Hospitals should ensure patients with suspected heart failure are seen by a specialist team, according to the National Institute for Health and Care Excellence.
In its latest guidance, NICE has recommended that anyone admitted with acute heart failure should “have early and continued input” from a multi-disciplinary team, led by a consultant and including specialist nurses.
“This guideline will help improve the care people receive when they are admitted to hospital as a result of acute heart failure”
This should usually take place in a cardiology ward but for the few patients whose needs prioritise care elsewhere, the specialist team could be used on an outreach basis, according to NICE.
By making sure this happened in all cases, survival rates will improve and so will the quality of life of heart failure patients, it said.
In addition, the guidance highlighted other “important components of care”, including immediate access to natriuretic peptide testing, timely access to echocardiography to show how well the heart is working, and use of proven drug therapies.
Unlike chronic heart failure, which is more common and which develops slowly over time and worsens gradually, acute heart failure develops suddenly.
NICE noted that, at present, the treatment of patients with acute heart failure varied. It said practice was not standardised across hospitals and different factors affected the decision on where to treat a patient, including the patient’s age, whether they had other illnesses and where beds were available.
It usually began in accident and emergency departments and continued in intensive care, high dependency or specialist coronary care units, the institute said. But other patients went on general medical wards or to cardiology wards, depending on treatment.
Jayne Masters, a lead heart failure nurse and member of the NICE guideline development group, said: “This guideline will help improve the care people receive when they are admitted to hospital as a result of acute heart failure.
“It will ensure that all acute heart failure patients are able to access the expertise of a multi-disciplinary heart failure team,” she said.
“It should also ensure that they are followed up in a timely manner by the appropriate clinician, thus reducing the likelihood of re-admission and complications and providing patients and carers with the reassurance of knowing who they can contact,” she added.
Dr Mike Knapton, associate medical director at the British Heart Foundation, said giving patients specialist diagnosis, treatment and care was crucial to saving lives and giving them a better quality of life.
“We fully support this change in NICE guidance and for over 10 years the BHF has, and continues to, support heart failure specialist nurses in hospitals and the community,” he said.
Dr Knapton called on healthcare providers to put the changes in the NICE guidance into practice right away.
As well as the role of specialist management units, the guideline covers the role of echocardiography and early blood tests – natriuretic peptide testing – to diagnose acute heart failure, the use of breathing support, and drug treatments for acute heart failure.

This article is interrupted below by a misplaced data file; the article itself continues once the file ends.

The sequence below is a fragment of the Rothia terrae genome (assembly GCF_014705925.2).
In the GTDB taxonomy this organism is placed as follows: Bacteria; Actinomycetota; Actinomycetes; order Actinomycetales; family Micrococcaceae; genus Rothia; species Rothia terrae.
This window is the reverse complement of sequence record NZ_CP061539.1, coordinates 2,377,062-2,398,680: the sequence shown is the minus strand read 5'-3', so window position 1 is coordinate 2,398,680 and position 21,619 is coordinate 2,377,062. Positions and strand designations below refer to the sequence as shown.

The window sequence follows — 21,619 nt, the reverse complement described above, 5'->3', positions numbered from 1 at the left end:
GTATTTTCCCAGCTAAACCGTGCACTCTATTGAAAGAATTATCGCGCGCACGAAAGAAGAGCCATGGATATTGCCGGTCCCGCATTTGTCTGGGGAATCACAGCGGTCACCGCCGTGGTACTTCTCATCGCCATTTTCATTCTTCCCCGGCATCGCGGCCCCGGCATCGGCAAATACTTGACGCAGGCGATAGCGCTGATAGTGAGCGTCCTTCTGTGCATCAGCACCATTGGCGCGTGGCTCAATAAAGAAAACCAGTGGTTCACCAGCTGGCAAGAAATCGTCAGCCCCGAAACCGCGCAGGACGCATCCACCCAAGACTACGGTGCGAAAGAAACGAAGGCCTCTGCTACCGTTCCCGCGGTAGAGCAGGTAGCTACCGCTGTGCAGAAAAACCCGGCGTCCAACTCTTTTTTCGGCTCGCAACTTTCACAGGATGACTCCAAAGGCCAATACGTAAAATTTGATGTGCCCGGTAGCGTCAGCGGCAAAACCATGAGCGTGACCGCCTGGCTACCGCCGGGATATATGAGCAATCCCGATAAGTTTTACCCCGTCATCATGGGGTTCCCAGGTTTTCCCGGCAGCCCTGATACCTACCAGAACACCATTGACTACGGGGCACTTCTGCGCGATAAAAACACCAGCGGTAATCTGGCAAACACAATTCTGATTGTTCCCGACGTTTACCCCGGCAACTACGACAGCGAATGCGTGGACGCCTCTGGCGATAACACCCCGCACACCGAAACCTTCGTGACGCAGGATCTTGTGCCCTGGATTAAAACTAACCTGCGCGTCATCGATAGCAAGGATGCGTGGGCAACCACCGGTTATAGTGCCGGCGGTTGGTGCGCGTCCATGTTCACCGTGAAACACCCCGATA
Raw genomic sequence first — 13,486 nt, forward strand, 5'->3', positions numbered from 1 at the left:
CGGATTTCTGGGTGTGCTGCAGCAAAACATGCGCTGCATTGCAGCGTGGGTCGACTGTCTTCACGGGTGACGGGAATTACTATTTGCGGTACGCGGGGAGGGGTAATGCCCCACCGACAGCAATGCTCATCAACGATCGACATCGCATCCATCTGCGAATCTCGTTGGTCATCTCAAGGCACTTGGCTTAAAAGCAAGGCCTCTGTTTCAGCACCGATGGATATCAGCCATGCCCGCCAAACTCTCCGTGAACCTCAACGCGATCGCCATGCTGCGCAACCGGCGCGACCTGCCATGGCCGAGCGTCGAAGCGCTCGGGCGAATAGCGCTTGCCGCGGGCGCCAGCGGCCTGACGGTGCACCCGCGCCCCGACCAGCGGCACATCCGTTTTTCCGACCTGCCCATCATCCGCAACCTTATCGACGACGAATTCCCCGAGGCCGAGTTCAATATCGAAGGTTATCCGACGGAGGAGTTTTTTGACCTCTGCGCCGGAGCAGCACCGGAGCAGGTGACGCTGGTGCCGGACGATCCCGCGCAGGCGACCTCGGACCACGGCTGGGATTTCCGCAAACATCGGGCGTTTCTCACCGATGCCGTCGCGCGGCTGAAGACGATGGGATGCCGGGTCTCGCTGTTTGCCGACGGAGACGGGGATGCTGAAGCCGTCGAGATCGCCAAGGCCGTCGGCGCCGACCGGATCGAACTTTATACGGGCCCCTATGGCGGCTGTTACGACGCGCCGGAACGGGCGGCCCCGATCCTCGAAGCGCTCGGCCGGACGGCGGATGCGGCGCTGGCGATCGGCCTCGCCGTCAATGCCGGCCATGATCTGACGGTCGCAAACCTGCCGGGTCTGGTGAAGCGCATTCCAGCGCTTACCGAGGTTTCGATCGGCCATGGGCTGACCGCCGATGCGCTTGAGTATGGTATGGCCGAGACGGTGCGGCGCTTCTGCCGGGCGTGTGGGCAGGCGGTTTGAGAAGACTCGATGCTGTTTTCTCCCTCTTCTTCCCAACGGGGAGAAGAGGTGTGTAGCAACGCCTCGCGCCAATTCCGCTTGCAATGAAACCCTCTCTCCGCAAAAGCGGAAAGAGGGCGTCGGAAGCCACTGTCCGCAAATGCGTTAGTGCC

It also addresses treatment after acute heart failure has been stabilised, including surgery, and starting drug treatments that are used in the management of chronic heart failure.
Key recommendations in the guideline are:
Organisation of care
- All hospitals admitting people with suspected acute heart failure should provide a specialist heart failure team that is based on a cardiology ward and provides outreach services.
- Ensure that all people being admitted to hospital with suspected acute heart failure have early and continuing input from a dedicated specialist heart failure team.
Diagnosis, assessment and monitoring
- In people presenting with new suspected acute heart failure, use a single measurement of serum natriuretic peptides (B-type natriuretic peptide [BNP] or N-terminal pro-B-type natriuretic peptide [NT-proBNP])ii and the following thresholds to rule out the diagnosis of heart failure:
BNP less than 100 ng/litre
NT-proBNP less than 300 ng/litre
- In people presenting with new suspected acute heart failure with raised natriuretic peptide levels, perform transthoracic Doppler 2D echocardiography to establish the presence or absence of cardiac abnormalities.
- In people presenting with new suspected acute heart failure, consider performing transthoracic Doppler 2D echocardiography within 48 hours of admission to guide early specialist management.
Treatment after stabilisation
- In a person presenting with acute heart failure who is already taking beta-blockers, continue the beta-blocker treatment unless they have a heart rate less than 50 beats per minute, second or third degree atrioventricular block, or shock.
- Start or restart beta-blocker treatment during hospital admission in people with acute heart failure due to left ventricular systolic dysfunction, once their condition has been stabilised – for example, when intravenous diuretics are no longer needed.
- Ensure that the person’s condition is stable for typically 48 hours after starting or restarting beta-blockers and before discharging from hospital.
- Offer an angiotensin-converting enzyme inhibitor or an angiotensin receptor blocker if there are intolerable side effects) and an aldosterone antagonist during hospital admission to people with acute heart failure and reduced left ventricular ejection fraction. If the angiotensin-converting enzyme inhibitor (or angiotensin receptor blocker) is not tolerated an aldosterone antagonist should still be offered.